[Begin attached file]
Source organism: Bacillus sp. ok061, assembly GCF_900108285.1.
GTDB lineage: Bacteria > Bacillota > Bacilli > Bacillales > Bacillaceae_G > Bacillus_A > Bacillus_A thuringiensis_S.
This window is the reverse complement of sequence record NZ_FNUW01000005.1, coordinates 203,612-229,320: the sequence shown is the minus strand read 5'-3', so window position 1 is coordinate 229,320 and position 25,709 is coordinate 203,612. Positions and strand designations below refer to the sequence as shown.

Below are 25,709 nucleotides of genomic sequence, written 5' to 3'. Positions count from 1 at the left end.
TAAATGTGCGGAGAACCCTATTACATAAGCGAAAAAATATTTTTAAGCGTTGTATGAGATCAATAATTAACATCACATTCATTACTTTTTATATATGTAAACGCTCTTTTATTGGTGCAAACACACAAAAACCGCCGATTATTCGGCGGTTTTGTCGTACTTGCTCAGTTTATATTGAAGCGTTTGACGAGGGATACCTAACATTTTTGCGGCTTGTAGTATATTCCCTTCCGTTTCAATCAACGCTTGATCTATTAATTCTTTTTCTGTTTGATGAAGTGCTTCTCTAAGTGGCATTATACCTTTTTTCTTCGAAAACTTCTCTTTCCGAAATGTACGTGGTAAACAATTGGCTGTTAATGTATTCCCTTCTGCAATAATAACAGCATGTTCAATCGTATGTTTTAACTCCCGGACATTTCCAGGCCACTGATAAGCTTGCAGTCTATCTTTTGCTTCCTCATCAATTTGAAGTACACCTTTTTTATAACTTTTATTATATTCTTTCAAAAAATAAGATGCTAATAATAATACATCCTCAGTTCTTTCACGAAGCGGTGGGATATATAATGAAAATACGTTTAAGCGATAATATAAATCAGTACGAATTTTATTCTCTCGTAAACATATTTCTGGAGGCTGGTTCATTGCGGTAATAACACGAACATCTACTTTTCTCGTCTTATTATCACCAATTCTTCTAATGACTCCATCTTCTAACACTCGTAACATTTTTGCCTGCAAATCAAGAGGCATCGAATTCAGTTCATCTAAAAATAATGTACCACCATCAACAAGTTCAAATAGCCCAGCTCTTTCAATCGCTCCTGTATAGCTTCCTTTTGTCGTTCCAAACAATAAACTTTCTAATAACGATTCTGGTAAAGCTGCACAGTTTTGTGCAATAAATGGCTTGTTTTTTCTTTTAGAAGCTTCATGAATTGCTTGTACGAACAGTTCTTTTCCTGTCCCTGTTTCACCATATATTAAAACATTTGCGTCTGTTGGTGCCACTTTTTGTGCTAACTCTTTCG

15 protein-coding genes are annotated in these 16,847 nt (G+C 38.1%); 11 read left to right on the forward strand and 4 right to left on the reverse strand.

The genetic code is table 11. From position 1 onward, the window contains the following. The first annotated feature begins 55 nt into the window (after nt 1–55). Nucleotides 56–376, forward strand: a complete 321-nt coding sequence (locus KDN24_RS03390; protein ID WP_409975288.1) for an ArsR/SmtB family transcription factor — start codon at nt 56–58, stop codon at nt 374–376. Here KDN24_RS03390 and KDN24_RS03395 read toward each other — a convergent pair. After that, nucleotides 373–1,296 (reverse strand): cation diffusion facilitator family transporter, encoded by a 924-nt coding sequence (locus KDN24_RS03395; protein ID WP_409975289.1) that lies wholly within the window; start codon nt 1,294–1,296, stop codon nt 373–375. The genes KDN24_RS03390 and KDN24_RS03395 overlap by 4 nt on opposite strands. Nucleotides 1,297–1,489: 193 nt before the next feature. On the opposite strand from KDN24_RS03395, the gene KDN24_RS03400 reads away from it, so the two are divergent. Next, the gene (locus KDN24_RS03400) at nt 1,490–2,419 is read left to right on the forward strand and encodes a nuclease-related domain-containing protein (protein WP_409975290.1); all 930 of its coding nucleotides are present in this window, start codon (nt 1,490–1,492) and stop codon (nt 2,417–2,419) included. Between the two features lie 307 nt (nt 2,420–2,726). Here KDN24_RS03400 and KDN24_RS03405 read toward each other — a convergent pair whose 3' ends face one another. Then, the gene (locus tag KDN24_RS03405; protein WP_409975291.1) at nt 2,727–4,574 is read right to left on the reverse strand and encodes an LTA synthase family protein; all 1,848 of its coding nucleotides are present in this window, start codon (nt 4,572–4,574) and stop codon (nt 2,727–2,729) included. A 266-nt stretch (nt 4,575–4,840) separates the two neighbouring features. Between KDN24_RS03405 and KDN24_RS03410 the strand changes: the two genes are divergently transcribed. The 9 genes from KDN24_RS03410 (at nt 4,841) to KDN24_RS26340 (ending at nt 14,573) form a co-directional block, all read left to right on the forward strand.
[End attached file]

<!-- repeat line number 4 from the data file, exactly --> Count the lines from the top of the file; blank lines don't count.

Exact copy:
Below are 25,709 nucleotides of genomic sequence, written 5' to 3'. Positions count from 1 at the left end.